BACKGROUND Estimates of seroprevalence to SARS-CoV-2 vary widely and may influence vaccination response. We ascertained IgG levels across a single US metropolitan site, Chicago, from June 2020 through December 2020.METHODS Participants (n = 7935) were recruited through electronic advertising and received materials for a self-sampled dried-blood spot assay through the mail or a minimal contact in-person method. IgG against the receptor-binding domain of SARS-CoV-2 was measured using an established highly sensitive and highly specific assay.RESULTS Overall seroprevalence was 17.9%, with no significant difference between method of contact. Only 2.5% of participants reported having had a diagnosis of COVID-19 based on virus detection, consistent with a 7-fold greater exposure to SARS-CoV-2 measured by serology than that detected by viral testing. The range of IgG level observed in seropositive participants from this community survey overlapped with the range of IgG levels associated with COVID-19 cases having a documented positive PCR test. From a subset of those who participated in repeat testing, half of seropositive individuals retained detectable antibodies for 3 to 4 months.CONCLUSION Quantitative IgG measurements with a highly specific and sensitive assay indicated more widespread exposure to SARS-CoV-2 than observed by viral testing. The range of IgG concentrations produced from these asymptomatic exposures was similar to IgG levels occurring after documented nonhospitalized COVID-19, which were considerably lower than those produced from hospitalized COVID-19 cases. The differing ranges of IgG response, coupled with the rate of decay of antibodies, may influence response to subsequent viral exposure and vaccine.Funding National Science Foundation grant 2035114, NIH grant 3UL1TR001422-06S4, NIH National Center for Advancing Translational Sciences grants UL1 TR001422 and UL1 TR002389, Dixon Family Foundation, Northwestern University Cancer Center (NIH grant P30 CA060553), and Walder Foundation’s Chicago Coronavirus Assessment Network.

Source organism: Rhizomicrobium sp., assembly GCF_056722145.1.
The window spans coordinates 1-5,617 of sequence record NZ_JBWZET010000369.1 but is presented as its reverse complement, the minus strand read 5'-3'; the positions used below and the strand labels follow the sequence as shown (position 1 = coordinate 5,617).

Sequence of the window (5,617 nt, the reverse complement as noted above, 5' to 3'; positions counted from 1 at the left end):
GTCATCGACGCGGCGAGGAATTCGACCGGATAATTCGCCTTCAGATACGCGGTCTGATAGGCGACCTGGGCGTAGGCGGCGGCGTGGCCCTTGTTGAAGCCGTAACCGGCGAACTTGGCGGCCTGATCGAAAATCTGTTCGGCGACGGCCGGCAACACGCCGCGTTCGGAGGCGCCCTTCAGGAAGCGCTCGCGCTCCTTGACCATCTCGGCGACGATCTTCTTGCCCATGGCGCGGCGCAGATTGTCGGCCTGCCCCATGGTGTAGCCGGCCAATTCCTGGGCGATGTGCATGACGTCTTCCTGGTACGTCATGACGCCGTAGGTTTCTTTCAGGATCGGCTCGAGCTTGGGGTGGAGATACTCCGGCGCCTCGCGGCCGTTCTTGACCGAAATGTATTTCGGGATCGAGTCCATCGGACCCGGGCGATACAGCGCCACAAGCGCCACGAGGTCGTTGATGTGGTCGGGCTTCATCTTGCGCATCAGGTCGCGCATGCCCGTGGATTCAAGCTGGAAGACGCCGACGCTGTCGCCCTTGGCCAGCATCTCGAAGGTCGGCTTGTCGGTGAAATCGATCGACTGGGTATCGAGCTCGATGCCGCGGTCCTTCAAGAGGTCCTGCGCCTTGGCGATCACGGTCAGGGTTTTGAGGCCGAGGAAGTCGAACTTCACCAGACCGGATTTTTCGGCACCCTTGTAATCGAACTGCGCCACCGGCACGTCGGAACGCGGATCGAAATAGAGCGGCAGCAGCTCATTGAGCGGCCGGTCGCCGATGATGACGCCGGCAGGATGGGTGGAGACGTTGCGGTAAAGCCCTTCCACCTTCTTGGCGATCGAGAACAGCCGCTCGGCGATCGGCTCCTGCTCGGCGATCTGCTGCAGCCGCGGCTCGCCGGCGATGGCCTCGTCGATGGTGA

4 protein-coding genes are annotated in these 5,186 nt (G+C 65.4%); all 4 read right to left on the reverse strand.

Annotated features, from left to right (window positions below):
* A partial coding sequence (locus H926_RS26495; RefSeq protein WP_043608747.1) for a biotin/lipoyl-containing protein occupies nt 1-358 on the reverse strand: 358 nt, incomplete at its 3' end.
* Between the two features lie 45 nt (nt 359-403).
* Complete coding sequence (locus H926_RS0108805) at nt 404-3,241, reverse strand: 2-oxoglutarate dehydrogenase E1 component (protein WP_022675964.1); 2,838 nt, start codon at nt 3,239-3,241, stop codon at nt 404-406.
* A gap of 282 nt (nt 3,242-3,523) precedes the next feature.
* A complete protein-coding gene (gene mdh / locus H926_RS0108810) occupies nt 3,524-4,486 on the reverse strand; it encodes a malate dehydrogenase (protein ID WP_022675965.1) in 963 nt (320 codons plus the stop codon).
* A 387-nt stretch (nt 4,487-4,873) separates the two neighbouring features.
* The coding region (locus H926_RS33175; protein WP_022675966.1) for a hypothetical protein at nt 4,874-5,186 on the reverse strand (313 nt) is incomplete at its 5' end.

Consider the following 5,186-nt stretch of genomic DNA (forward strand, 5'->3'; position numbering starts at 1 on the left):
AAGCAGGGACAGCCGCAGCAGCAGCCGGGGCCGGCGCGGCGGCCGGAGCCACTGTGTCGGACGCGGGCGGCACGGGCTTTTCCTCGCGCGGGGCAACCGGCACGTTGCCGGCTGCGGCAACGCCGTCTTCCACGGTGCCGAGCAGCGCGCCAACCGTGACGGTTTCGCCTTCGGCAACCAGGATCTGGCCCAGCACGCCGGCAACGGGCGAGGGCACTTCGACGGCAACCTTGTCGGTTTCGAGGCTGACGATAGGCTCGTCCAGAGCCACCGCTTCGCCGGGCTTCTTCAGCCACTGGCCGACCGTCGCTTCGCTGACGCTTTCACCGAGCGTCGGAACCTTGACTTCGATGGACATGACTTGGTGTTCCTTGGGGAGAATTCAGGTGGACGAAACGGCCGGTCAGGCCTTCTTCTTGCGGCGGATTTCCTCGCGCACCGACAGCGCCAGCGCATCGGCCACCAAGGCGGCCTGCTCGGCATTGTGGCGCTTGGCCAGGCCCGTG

Alexis R. Demonbreun, Thomas W. McDade, Lorenzo Pesce, Lauren A. Vaught, Nina L. Reiser, Elena Bogdanovic, Matthew P. Velez, Ryan R. Hsieh, Lacy M. Simons, Rana Saber, Daniel T. Ryan, Michael G. Ison, Judd F. Hultquist, John T. Wilkins, Richard T. D’Aquila, Brian Mustanski, Elizabeth M. McNally